The authors declare that they have no competing interests.
Concept and design (BF, ET, JAH, TMLE, PSB). Data collection (BF, JAH, TMLE, PSB, ET). Data analyses and interpretation (BF, BE, RMN, JAH, LIS, ET). Drafting the manuscript (BF, ET, BS, LIS, JAH, RMN). All the authors have revised and approved the final manuscript.
Activities of daily living in patients with chronic obstructive pulmonary disease (COPD) are limited by exertional dyspnea and reduced exercise capacity. The aims of the study were to examine longitudinal changes in peak oxygen uptake (V̇O2peak), peak minute ventilation (V̇Epeak) and breathing pattern over four years in a group of COPD patients, and to examine potential explanatory variables of change.
This longitudinal study included 63 COPD patients, aged 44-75 years, with a mean forced expiratory volume in one second (FEV1) at baseline of 51 % of predicted (SD = 14). The patients performed two cardiopulmonary exercise tests (CPETs) on treadmill 4.5 years apart. The relationship between changes in V̇O2peak and V̇Epeak and possible explanatory variables, including dynamic lung volumes and inspiratory capacity (IC), were analysed by multivariate linear regression analysis. The breathing pattern in terms of the relationship between minute ventilation (V̇E) and tidal volume (VT) was described by a quadratic equation, VT = a + b∙V̇E + c∙V̇E2, for each test. The VTmax was calculated from the individual quadratic relationships, and was the point where the first derivative of the quadratic equation was zero. The mean changes in the curve parameters (CPET2 minus CPET1) and VTmax were analysed by bivariate and multivariate linear regression analyses with age, sex, height, changes in weight, lung function, IC and inspiratory reserve volume as possible explanatory variables.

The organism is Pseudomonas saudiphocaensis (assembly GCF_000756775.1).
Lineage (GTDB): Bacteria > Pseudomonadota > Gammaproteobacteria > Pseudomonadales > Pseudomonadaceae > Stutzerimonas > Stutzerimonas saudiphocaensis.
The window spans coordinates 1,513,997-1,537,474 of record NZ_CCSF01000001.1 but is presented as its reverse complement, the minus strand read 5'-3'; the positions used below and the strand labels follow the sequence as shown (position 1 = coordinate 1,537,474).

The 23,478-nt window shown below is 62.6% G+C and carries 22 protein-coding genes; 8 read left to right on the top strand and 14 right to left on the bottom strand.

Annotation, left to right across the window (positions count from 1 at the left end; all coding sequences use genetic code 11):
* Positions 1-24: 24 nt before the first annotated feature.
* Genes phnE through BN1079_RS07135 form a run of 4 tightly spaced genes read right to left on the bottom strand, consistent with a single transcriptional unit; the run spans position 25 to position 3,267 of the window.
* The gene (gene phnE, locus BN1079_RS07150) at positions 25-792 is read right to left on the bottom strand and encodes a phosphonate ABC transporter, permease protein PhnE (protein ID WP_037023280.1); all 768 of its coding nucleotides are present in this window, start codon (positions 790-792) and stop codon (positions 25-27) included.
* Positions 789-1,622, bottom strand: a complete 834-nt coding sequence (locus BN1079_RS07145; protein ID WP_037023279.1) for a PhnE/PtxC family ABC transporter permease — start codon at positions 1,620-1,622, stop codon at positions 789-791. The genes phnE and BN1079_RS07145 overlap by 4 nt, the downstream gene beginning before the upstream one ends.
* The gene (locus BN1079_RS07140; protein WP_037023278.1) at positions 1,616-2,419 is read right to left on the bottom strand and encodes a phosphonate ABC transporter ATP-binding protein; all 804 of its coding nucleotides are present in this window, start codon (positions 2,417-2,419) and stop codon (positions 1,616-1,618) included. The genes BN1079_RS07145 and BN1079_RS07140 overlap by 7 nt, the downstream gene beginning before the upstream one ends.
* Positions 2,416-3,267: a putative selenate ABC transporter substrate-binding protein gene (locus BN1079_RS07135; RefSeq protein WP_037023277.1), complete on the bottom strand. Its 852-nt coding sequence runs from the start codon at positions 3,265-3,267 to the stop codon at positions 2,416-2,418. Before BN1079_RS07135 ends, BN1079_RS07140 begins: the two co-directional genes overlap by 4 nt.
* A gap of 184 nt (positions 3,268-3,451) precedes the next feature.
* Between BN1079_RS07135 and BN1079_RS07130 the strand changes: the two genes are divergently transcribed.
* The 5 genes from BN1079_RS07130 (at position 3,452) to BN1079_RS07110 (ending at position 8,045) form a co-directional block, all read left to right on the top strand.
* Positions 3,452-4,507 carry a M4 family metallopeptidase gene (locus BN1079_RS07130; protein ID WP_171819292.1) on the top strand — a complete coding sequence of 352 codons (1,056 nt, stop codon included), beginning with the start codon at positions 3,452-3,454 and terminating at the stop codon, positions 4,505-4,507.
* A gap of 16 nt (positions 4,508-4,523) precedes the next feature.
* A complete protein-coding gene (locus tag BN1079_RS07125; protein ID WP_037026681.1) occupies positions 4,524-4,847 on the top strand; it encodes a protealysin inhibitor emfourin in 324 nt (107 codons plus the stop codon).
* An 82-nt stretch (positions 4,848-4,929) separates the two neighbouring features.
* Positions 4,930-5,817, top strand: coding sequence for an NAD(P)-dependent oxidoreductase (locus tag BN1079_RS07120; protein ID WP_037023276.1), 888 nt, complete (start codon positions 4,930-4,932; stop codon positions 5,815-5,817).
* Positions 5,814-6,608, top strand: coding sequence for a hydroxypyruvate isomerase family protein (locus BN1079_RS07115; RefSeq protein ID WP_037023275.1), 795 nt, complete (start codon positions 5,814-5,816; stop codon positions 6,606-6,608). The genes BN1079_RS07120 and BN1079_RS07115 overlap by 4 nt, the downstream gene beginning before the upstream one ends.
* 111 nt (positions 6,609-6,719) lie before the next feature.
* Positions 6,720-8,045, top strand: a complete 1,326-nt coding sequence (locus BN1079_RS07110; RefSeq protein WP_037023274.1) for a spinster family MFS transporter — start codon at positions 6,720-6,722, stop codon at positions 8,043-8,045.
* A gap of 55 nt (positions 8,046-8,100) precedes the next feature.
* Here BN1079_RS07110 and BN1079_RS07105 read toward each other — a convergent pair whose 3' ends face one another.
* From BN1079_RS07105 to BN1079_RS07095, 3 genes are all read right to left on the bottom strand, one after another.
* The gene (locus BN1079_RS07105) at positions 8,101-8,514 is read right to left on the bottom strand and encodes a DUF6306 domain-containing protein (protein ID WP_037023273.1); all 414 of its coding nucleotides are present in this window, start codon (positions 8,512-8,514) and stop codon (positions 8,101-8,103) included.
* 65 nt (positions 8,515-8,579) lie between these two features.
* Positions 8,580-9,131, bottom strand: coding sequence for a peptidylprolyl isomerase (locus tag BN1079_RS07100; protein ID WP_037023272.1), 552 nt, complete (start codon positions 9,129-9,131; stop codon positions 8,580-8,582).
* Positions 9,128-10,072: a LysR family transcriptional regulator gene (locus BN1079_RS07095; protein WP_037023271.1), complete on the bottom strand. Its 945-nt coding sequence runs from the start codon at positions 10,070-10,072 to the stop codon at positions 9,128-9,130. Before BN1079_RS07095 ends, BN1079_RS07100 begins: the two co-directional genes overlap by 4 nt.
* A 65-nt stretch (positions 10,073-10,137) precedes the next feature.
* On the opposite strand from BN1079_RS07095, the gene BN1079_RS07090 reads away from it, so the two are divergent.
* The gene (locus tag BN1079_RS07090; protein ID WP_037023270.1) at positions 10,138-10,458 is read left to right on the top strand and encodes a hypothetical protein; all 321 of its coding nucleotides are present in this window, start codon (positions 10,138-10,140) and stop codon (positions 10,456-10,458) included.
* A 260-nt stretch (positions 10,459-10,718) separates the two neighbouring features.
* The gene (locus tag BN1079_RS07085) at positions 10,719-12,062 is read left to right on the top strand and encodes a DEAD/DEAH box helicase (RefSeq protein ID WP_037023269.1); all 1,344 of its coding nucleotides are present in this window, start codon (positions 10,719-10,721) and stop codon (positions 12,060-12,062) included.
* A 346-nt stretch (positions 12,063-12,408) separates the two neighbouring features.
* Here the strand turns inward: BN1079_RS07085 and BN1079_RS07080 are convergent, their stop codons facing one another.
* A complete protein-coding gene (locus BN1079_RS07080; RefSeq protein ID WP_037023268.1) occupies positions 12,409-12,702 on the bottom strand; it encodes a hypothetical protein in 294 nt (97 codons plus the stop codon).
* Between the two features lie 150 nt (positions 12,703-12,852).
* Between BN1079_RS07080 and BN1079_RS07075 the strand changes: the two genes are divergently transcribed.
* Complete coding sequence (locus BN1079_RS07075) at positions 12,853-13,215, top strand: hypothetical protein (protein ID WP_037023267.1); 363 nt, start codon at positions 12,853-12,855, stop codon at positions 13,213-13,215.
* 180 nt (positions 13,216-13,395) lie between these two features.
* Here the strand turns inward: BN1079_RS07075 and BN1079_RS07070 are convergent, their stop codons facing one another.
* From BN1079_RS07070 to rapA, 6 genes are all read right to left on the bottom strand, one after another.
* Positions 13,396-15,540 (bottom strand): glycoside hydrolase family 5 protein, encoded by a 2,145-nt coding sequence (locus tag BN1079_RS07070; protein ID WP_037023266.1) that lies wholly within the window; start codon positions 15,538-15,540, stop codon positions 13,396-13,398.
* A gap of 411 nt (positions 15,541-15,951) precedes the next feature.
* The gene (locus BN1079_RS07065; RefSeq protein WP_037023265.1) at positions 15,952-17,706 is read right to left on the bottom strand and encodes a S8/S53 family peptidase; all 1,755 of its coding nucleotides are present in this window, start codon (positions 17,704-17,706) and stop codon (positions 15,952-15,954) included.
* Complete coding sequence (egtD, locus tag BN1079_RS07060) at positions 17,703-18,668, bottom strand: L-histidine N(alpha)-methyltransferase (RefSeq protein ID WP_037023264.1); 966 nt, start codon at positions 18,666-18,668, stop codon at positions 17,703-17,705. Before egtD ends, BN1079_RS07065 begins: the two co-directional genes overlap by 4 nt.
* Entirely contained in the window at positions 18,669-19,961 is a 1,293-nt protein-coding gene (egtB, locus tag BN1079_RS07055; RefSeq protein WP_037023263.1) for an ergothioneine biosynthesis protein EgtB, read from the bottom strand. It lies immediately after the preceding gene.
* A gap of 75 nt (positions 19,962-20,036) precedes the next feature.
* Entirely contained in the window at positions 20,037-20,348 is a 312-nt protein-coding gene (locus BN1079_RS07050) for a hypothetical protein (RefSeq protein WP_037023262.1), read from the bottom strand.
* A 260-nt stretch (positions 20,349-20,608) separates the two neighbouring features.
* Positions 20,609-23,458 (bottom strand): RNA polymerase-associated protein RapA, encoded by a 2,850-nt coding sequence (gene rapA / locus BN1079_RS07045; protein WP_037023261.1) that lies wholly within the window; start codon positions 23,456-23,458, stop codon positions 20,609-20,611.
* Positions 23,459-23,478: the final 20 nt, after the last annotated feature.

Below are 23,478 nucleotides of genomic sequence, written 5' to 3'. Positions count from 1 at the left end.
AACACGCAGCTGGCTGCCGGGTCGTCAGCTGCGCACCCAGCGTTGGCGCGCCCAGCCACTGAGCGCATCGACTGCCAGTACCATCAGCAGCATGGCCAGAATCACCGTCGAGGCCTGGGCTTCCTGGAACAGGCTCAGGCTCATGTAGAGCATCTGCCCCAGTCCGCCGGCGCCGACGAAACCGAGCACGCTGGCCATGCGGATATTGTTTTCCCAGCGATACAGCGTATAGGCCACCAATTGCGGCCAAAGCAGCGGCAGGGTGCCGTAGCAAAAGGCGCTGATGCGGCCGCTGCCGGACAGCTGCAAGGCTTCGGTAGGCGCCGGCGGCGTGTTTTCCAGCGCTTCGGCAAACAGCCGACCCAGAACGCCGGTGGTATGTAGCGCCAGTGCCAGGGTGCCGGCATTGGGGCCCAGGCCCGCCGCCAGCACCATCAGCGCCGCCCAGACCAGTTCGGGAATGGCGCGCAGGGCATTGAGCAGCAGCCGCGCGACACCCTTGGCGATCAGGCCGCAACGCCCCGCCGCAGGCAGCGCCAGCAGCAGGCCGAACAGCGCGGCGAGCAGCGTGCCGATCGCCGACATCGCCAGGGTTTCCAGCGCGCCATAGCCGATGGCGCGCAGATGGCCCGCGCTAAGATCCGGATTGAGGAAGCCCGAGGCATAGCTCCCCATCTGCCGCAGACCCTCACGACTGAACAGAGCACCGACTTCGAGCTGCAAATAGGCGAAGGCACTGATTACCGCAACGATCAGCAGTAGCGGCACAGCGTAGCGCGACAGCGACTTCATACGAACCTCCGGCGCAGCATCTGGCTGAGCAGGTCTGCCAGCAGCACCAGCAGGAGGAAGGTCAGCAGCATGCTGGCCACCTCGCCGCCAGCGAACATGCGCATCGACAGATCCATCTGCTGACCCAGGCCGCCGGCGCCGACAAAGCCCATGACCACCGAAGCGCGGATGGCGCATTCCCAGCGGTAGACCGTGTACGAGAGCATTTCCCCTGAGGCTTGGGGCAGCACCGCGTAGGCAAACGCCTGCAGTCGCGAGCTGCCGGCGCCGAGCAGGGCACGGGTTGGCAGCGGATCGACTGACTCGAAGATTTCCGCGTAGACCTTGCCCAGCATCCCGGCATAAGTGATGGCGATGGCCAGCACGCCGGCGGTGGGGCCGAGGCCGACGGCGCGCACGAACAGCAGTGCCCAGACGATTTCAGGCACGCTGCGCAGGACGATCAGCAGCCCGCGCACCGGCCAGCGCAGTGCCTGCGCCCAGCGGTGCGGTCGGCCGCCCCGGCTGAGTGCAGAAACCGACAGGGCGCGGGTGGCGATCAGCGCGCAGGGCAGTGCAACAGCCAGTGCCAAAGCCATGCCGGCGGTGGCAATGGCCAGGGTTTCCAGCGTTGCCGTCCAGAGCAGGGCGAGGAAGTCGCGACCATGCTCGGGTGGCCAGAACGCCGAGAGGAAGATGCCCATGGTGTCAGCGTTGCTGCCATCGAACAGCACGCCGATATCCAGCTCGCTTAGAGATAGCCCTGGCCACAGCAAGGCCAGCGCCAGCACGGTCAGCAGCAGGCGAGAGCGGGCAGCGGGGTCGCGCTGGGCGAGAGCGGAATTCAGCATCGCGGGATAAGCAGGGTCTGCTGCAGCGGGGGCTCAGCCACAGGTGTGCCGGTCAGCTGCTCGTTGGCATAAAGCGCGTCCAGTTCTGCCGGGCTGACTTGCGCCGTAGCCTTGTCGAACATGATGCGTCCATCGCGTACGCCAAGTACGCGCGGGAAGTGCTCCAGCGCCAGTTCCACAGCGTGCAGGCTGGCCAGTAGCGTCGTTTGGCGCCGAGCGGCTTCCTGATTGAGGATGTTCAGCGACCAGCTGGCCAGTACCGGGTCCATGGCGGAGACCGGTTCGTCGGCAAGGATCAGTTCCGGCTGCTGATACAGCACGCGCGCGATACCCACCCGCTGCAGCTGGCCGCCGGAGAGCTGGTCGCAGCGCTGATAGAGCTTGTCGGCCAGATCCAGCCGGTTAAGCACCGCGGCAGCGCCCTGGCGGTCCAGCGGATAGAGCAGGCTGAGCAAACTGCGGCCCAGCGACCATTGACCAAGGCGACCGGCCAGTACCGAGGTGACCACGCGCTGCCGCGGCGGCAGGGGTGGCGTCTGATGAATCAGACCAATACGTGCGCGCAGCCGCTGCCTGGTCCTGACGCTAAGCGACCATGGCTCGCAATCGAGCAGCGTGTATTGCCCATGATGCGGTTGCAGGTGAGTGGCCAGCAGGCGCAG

Significant reductions in V̇O2peak (p < 0.001) and V̇Epeak (p < 0.001) were related to a decrease in resting IC and in FEV1. Persistent smoking contributed to the reduction in V̇O2peak. The breathing pattern changed towards a lower VT at a given V̇E and was related to the reduction in FEV1.
Increasing static hyperinflation and increasing airway obstruction were related to a reduction in exercise capacity. The breathing pattern changed towards more shallow breathing, and was related to increasing airway obstruction.
Hyatt RE. Expiratory flow limitation. J Appl Physiol. 1983;55:1–7. PubMed
Gallagher CG, Brown E, Younes M. Breathing pattern during maximal exercise and during submaximal exercise with hypercapnia. J Appl Physiol. 1987;63:238–44. PubMed
Bruce RA. Exercise testing of patients with coronary heart disease. Principles and normal standards for evaluation. Ann Clin Res. 1971;3:323–32. PubMed
Borg G. Borg's Perceived exertion and pain scales, vol. viii. Champaign, IL: Human Kinetics; 1998. p. 104.
Stubbing DG, Pengelly LD, Morse JL, Jones NL. Pulmonary mechanics during exercise in subjects with chronic airflow obstruction. J Appl Physiol. 1980;49:511–5. PubMed
- Peak oxygen uptake and breathing pattern in COPD patients – a four-year longitudinal study
Jon A. Hardie
Liv I. Strand
Tomas M. L. Eagan
Per S. Bakke
- BioMed Central
Neu im Fachgebiet Innere Medizin
Meistgelesene Bücher aus der Inneren Medizin
Mail Icon II